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Category: fertility

Two weeks ago, I criticized The Atlantic for a story entitled "How junk food can end obesity." To summarize my comments: It can't. And the article doesn't say it can.

But the same issue of the magazine has an article by Jean Twenge that...

Two weeks ago, I criticized The Atlantic for a story entitled "How junk food can end obesity." To summarize my comments: It can't. And the article doesn't say it can.

But the same issue of the magazine has an article by Jean Twenge that takes a careful look at the statistics on declining fertility in women in their 30s and 40s and finds that it doesn't decline as much as everyone thinks: There's no justification for baby panic.

Twenge combines memoir and reflection with a cold assessment of the statistics. When she was 30 and extricating herself from her first marriage, "I seemed destined to remain childless until at least my mid-30s, and perhaps always," she writes.

She finds little scientific justification for the frightening stats on fertility decline, and locates studies that paint...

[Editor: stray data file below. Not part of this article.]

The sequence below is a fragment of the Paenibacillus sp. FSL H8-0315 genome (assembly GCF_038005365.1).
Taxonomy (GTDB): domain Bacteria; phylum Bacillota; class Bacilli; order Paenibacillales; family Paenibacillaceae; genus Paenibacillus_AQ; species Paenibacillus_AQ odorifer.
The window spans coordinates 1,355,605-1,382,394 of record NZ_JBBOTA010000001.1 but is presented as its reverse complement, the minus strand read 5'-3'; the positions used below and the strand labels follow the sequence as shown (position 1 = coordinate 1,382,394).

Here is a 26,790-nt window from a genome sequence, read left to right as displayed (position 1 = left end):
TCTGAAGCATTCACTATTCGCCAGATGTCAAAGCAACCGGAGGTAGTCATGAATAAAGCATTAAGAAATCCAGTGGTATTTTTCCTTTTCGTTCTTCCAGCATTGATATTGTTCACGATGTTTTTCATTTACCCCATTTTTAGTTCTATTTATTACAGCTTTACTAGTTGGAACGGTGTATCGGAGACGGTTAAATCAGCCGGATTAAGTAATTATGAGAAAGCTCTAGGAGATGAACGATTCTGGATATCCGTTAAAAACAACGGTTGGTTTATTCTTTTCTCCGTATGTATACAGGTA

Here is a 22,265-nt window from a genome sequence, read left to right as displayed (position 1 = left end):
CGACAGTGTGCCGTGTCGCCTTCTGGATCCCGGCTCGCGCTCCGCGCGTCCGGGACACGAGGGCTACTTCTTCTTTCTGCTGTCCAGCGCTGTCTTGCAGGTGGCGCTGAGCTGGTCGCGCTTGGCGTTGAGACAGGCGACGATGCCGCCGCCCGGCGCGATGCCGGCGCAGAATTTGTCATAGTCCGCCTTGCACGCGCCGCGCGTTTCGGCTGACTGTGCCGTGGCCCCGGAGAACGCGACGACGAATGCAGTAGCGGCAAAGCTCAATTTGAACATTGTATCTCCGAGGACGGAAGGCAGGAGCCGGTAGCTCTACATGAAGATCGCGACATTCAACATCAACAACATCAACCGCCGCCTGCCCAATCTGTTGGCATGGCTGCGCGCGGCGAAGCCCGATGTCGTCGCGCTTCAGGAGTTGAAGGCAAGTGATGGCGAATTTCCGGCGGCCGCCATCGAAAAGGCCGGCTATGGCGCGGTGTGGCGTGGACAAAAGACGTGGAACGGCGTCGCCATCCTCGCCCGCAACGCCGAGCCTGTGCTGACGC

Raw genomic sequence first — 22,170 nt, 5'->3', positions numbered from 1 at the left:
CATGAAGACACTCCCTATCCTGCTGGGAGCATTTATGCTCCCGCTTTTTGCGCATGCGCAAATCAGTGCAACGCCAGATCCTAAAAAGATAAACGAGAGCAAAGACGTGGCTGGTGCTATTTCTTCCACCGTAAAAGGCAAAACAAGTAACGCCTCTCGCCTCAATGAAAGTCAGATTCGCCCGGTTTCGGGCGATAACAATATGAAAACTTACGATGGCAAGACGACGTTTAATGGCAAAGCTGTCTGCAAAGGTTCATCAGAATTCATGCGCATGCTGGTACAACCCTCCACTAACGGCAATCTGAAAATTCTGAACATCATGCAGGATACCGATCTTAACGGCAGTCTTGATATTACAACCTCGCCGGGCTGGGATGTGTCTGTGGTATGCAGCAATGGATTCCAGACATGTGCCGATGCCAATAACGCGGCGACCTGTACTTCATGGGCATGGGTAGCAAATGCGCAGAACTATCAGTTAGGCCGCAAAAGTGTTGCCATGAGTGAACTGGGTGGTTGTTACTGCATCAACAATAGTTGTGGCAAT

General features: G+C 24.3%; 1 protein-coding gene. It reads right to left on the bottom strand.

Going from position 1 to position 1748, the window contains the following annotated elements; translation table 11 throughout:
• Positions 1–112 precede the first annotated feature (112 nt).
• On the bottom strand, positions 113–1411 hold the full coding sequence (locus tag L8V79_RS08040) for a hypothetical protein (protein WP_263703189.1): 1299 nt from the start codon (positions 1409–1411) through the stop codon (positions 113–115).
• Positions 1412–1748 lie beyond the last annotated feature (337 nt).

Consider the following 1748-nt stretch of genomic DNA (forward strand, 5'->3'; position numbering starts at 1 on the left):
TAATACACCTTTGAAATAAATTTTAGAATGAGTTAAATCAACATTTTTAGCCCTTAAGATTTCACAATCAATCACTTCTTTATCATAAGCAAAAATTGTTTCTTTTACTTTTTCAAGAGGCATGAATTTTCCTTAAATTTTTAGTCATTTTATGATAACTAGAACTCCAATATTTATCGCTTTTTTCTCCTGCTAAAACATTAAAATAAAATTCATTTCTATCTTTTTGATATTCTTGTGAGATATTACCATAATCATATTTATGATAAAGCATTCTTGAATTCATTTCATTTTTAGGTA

In a short essay at rhrealitycheck.org, Elizabeth Gregory, the director of Women's Gender & Sexuality...

In a short essay at rhrealitycheck.org, Elizabeth Gregory, the director of Women's Gender & Sexuality Studies at the University of Houston, argues that new research linking older fathers to an increased risk of autism, schizophrenia, and other ailments in their children, is "not the end of the world." That's from the headline, and maybe she didn't write it. But it's vague. And if it means we shouldn't be too concerned about the risks of older fatherhood, it's premature.

Rhrealitycheck.org, which I'm not familiar with, says it is "an online community and publication serving individuals and organizations committed to advancing sexual and reproductive health and rights," and a "resource for evidence-based information,...

sperm

Genetic engineers, as we quaintly used to call people who tinker with genes, have crossed another scientific-ethical line. According to a...

sperm

Genetic engineers, as we quaintly used to call people who tinker with genes, have crossed another scientific-ethical line. According to a study in Nature, Stanford researchers have used stem cells to produce the precursors of human sperm and eggs.

Rob Waters of Bloomberg is quick--perhaps a little too quick--to tell us what this means: "Stem cells were changed to form the precursors of sperm and eggs in a research advance that may lead to better ways of treating the infertility affecting 10 to 15 percent of would-be parents in the U.S."

That's a lot to pack into one sentence, even if it is a short, quick one. He repeats the accomplishment in the second graf, and...